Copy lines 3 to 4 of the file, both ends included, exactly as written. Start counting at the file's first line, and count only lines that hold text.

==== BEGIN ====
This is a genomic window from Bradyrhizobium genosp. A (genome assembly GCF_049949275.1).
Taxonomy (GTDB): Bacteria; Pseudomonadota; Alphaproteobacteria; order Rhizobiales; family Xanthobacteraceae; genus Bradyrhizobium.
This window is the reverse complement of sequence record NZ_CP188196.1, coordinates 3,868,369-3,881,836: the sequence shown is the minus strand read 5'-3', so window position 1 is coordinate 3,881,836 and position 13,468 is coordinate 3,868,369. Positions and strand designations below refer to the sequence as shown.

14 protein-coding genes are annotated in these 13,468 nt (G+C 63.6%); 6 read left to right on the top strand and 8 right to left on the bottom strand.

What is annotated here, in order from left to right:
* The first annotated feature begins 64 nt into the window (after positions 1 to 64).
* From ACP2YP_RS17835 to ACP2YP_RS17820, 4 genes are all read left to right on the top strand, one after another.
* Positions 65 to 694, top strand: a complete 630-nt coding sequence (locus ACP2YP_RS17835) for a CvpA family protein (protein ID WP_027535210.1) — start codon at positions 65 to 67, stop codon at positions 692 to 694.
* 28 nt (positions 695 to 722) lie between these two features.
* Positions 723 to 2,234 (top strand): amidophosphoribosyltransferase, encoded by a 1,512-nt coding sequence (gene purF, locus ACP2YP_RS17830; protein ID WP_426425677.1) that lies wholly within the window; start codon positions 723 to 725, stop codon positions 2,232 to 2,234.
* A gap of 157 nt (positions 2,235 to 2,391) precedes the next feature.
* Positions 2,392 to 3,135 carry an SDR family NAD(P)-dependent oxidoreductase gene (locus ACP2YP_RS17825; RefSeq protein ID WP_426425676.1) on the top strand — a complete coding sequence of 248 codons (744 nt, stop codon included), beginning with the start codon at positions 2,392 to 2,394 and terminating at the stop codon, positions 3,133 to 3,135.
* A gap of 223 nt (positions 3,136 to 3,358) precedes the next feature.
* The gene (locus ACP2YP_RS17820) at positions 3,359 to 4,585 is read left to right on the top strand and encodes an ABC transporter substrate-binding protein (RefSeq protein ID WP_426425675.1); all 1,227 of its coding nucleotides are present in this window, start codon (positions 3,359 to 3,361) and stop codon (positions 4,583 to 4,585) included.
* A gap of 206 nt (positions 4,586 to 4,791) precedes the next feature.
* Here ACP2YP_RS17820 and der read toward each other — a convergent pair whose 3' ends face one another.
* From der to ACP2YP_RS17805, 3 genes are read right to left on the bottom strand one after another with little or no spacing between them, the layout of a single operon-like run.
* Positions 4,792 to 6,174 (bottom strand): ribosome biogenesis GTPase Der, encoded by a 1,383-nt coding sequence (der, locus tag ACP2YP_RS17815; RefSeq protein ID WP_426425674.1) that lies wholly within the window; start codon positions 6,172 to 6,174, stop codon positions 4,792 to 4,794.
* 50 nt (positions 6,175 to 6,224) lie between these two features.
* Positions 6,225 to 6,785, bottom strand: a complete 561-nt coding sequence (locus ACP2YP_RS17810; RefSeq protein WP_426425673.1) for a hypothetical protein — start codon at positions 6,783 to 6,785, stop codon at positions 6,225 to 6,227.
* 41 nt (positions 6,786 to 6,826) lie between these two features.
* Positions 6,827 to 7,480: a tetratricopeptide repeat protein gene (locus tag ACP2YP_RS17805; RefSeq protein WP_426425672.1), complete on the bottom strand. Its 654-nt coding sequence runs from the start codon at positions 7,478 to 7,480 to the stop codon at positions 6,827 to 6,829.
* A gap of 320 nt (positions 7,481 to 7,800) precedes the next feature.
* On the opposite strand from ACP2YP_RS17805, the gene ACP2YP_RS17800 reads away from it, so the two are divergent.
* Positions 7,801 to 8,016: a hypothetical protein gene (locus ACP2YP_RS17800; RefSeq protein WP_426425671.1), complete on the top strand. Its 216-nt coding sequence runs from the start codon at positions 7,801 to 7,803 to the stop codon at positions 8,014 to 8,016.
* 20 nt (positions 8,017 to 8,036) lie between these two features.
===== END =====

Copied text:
This window is the reverse complement of sequence record NZ_CP188196.1, coordinates 3,868,369-3,881,836: the sequence shown is the minus strand read 5'-3', so window position 1 is coordinate 3,881,836 and position 13,468 is coordinate 3,868,369. Positions and strand designations below refer to the sequence as shown.

14 protein-coding genes are annotated in these 13,468 nt (G+C 63.6%); 6 read left to right on the top strand and 8 right to left on the bottom strand.